Now here is the second story. This story took place in Montreal durning the 2011 Christmas session. It centres around the young adult group at the Unitarian Church of Montreal that was just getting going again after a period of downturn. As I was living in Montreal at the time I was a member of this group. We were all sitting in the youth room in the downstairs of the church. After we had decided on which days and how often we wanted to meet, we set about deciding what we ought to do for our first meeting and who should host it. As it was approaching the Christmas season we thought; wouldn’t it be nice if we had a holiday party. That is when one of our members eagerly offered to host the first meeting at her apartment. She had grown up with Jewish traditions along with attending a UU church and was eager to share here tradition of Hanukkah with her fellow UU young adults. She was going to make the traditional Hanukkah food of latkes and the rest of us were to bring drinks and snacks to share. On the day of the party we all trickled into here place staring at 6:30. The earlier arrivals helped her to make the latkes. Once we all had arrived and most of the latkes had been cooked we sat dawn to eat. After we had finished our meal of latkes topped with apple sauce we listened to a recording of one of the traditional Hanukkah prayers she had on her computer and we lit the menorah. We lit all the candles of the menorah as if it was the last day of Hanukkah and this would be the last time we would see most of us until the new year. After she had explained abit more about this holiday we all went and sat on comfy furniture for conversation. We talked about all kinds of things including how sharing of tradition like we had just done was something we would all like to do more of. After a little while our host got out a children’s picture book she had grownup being read to her by her parents durning her Christmas celebrations. It was a French book about Saint Nicholas’ evil brother Pere Fouetchard who punished the noughty children on Christmas be stealing their gifts and whipping them. She read it to us just like she would regularly read books to the young children she taught religious education at the church to. After the story we had a little more conversation. And when it was time for us to go, we all left knowing we had partaken in something really special.

What are these storys telling us? The first one has in it an expressed desire by my fellow UU Young adults and I for more engagement with theology and ritual in our local UU churches. The second indicates a wish again by my fellow UU Young adults and I to celebrate and explore our ancestral religious traditions more with our fellow UUs. These stories are, I feel, an indication, if only anecdotally, that this new focus on theology and our religious heritage that I am calling us to undertake will be first embraced by my fellow UU young adults and I as we are already expressing a desire and I would say a need for this in our churches and UUism more broadly. I also believe if this new focus on theology, our religious heritages, and their accompanying rituals is to be fully embraced, we as individual UUs and collectively as local churches, will need to embrace a new style or way of doing things within our local churches and more broadly at a national organizational level within groups like the CUC here in Canada.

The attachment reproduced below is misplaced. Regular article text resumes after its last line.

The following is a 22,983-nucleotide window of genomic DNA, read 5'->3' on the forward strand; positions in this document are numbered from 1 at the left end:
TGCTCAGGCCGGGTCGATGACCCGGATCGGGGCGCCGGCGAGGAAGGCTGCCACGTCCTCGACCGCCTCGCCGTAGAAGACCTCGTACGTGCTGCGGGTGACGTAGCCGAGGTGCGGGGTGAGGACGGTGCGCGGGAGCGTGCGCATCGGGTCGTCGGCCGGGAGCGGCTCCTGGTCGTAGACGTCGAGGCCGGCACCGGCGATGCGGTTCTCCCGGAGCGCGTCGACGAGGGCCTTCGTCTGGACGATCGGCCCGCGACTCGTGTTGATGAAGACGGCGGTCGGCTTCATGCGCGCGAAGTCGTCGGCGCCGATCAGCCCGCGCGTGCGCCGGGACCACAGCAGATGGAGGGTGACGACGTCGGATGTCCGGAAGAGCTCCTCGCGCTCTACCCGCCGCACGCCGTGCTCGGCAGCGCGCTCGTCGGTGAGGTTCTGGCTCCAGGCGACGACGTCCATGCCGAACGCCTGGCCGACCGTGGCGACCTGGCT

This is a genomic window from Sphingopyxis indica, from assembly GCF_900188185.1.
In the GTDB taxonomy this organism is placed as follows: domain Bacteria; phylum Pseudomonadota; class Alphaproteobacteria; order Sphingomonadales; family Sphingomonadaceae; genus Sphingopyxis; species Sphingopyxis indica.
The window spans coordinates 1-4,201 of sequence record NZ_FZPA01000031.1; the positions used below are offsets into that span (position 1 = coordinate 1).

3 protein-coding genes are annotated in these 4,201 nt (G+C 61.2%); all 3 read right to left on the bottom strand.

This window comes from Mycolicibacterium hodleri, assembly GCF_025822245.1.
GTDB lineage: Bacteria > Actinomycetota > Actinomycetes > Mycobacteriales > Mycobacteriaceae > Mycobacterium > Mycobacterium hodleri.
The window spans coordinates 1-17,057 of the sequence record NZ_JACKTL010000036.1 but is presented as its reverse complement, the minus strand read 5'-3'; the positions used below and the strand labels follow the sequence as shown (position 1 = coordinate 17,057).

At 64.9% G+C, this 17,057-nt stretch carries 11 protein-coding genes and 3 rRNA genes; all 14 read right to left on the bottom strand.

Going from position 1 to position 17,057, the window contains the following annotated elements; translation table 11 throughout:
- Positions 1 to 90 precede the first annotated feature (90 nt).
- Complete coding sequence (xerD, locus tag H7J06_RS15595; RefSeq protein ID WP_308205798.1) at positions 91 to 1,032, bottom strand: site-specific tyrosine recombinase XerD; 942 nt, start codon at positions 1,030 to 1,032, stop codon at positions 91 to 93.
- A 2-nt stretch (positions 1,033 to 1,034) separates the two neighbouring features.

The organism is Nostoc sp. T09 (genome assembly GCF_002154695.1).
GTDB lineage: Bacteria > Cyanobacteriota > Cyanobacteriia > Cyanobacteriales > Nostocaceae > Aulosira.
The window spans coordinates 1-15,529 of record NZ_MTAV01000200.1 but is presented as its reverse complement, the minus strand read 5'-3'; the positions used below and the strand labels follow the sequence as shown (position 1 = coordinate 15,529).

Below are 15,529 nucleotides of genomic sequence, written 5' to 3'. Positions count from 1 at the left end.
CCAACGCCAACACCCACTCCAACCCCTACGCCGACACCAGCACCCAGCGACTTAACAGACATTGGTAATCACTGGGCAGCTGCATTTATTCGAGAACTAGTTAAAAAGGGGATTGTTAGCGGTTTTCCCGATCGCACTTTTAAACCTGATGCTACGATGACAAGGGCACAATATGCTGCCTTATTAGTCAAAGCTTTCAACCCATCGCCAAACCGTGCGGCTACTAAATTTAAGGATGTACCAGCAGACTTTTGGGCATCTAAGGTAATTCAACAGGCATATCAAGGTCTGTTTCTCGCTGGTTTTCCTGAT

What will this new style look like? It will be one that encourages and makes room for moments designed to stir the soul, move the heart and invigour the body, as much, but not more so than the mind. It will be a style that continues to value intellectually reasoned discussion as part of its offerings while, at the same time striving to offer more opportunity for us to add components geared towards experiential experiences into the mix. Where will we find what we need to help us shape and mold this style into being? I think we have to look no further than to our UU youth community and its more than fifty years of history. What are some of the things this community has to offer us that will help in this endeavour? The major thing I feel it has to offer us is what it has to say on worship. The style of worship that is most commonly done by our UU youth at their youth conferences and sleepovers is one that is known as “UU Circle Worship”. UU Circle Worship has at its core, feeling. Its aim is to get its worship attendees, through the use of ritual, to feel a topic, idea or theme, rather than to think on or analyze it, which is what is usually the goal we have for our Sunday morning worship. It has also been described as a kind of communion by longtime UU Sharon Hwang Colligan. And it is this communion that we need to embrace if this new focus on theology and the theology of our religious ancestors is to take hold and be come our saving grace. I will leave you with this poem of mine called Finally Time, that I wrote earlier this year.

Finally Time

Going to unleash the
Big one this time
‘Cause its finally time
For us to mature
This thing we’ve now
In this sacred space
We’re just being spiritual
Spiritually oh so adolescent

Going to unleash the
Big one this time
‘Cause its time for
Us to be able
To say this thing
In this sacred space
It’s our own spiritualities
That are now maturing

Going to unleash the
Big one this time
‘Cause its finally time
For us to mature

Finally time
For us
To mature
This thing
In our
Sacred spaces
And it’s
Our spiritualities